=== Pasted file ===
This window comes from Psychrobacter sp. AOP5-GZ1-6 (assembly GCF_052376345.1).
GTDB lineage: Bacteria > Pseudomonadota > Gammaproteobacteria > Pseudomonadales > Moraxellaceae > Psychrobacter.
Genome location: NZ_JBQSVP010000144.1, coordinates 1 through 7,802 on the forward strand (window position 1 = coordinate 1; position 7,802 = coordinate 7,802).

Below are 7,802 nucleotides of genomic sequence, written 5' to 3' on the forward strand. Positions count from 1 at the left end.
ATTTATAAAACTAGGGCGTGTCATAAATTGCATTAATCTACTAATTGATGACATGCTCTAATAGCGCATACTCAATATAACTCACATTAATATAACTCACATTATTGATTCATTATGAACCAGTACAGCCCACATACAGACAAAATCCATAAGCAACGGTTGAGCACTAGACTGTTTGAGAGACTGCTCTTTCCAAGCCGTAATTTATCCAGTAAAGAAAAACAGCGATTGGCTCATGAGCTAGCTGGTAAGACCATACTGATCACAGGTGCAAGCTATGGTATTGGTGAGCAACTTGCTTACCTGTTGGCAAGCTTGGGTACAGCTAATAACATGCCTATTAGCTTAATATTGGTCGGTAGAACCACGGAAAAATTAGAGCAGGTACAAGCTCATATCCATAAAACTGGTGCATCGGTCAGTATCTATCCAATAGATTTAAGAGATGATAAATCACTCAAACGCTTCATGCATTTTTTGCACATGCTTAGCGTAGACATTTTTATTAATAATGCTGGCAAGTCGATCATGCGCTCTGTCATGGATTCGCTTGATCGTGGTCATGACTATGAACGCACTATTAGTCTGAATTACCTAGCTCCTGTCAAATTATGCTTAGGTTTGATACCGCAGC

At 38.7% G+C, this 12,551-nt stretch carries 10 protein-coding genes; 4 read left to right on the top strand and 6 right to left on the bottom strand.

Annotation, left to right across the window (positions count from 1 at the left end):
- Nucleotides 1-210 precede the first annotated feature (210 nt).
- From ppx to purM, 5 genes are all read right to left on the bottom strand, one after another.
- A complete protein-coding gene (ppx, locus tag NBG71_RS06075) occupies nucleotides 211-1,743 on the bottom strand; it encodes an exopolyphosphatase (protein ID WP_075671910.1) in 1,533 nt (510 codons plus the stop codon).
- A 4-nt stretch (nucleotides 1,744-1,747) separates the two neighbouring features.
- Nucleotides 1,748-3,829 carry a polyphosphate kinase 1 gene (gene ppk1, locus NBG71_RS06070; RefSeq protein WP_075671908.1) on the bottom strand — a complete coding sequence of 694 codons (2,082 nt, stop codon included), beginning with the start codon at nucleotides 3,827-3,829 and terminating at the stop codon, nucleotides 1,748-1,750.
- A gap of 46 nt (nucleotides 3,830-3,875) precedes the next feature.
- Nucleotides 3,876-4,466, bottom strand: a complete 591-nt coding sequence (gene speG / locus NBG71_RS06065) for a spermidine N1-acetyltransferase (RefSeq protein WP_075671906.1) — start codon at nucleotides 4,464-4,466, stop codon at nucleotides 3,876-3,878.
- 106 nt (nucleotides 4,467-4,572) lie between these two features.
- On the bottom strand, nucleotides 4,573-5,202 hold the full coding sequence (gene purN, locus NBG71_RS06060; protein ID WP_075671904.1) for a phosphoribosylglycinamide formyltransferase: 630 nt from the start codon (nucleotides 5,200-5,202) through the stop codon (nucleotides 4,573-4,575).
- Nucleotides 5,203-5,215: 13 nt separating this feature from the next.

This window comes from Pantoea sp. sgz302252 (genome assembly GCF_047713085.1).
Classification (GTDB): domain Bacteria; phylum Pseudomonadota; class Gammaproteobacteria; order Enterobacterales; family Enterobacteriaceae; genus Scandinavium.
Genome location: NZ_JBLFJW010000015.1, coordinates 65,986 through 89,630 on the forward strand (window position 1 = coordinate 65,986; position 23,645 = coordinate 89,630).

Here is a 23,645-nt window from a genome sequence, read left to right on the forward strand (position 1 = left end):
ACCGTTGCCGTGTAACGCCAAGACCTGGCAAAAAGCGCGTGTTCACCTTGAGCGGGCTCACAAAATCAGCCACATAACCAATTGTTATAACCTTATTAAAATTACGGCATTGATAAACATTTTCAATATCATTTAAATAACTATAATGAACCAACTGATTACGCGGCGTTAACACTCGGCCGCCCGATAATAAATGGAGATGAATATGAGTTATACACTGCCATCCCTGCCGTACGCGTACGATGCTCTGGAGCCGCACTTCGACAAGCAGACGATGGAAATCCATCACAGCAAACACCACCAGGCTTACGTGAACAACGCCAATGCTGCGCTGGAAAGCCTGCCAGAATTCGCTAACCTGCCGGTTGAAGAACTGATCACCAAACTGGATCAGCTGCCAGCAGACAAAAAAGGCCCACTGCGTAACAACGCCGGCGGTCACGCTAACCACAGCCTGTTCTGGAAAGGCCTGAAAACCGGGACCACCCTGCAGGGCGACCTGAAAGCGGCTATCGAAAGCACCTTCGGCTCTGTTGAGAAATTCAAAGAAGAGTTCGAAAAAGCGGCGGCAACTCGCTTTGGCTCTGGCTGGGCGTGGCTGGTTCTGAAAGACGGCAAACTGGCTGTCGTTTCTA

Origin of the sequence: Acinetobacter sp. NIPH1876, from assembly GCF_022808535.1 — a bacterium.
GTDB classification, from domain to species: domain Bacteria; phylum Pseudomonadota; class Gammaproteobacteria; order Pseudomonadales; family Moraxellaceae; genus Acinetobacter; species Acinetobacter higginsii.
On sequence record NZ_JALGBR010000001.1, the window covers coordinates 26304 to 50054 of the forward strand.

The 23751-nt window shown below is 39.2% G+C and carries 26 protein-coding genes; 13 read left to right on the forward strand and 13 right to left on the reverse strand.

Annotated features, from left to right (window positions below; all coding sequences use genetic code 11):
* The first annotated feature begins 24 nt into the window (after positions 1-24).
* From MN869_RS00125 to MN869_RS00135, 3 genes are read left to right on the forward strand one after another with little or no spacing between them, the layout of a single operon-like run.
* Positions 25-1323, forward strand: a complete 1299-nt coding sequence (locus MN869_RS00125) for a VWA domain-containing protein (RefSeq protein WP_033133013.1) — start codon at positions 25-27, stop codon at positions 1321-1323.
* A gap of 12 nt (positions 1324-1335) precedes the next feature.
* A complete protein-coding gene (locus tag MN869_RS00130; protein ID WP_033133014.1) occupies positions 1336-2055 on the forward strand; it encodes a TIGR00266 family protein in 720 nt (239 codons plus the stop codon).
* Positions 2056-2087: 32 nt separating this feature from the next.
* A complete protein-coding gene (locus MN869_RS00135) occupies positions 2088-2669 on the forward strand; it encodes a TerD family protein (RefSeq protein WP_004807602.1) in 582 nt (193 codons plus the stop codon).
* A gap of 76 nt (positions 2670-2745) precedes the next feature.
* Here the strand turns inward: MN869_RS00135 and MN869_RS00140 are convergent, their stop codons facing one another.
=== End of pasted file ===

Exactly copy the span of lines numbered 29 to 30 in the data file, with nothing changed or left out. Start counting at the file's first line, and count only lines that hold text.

* From MN869_RS00125 to MN869_RS00135, 3 genes are read left to right on the forward strand one after another with little or no spacing between them, the layout of a single operon-like run.
* Positions 25-1323, forward strand: a complete 1299-nt coding sequence (locus MN869_RS00125) for a VWA domain-containing protein (RefSeq protein WP_033133013.1) — start codon at positions 25-27, stop codon at positions 1321-1323.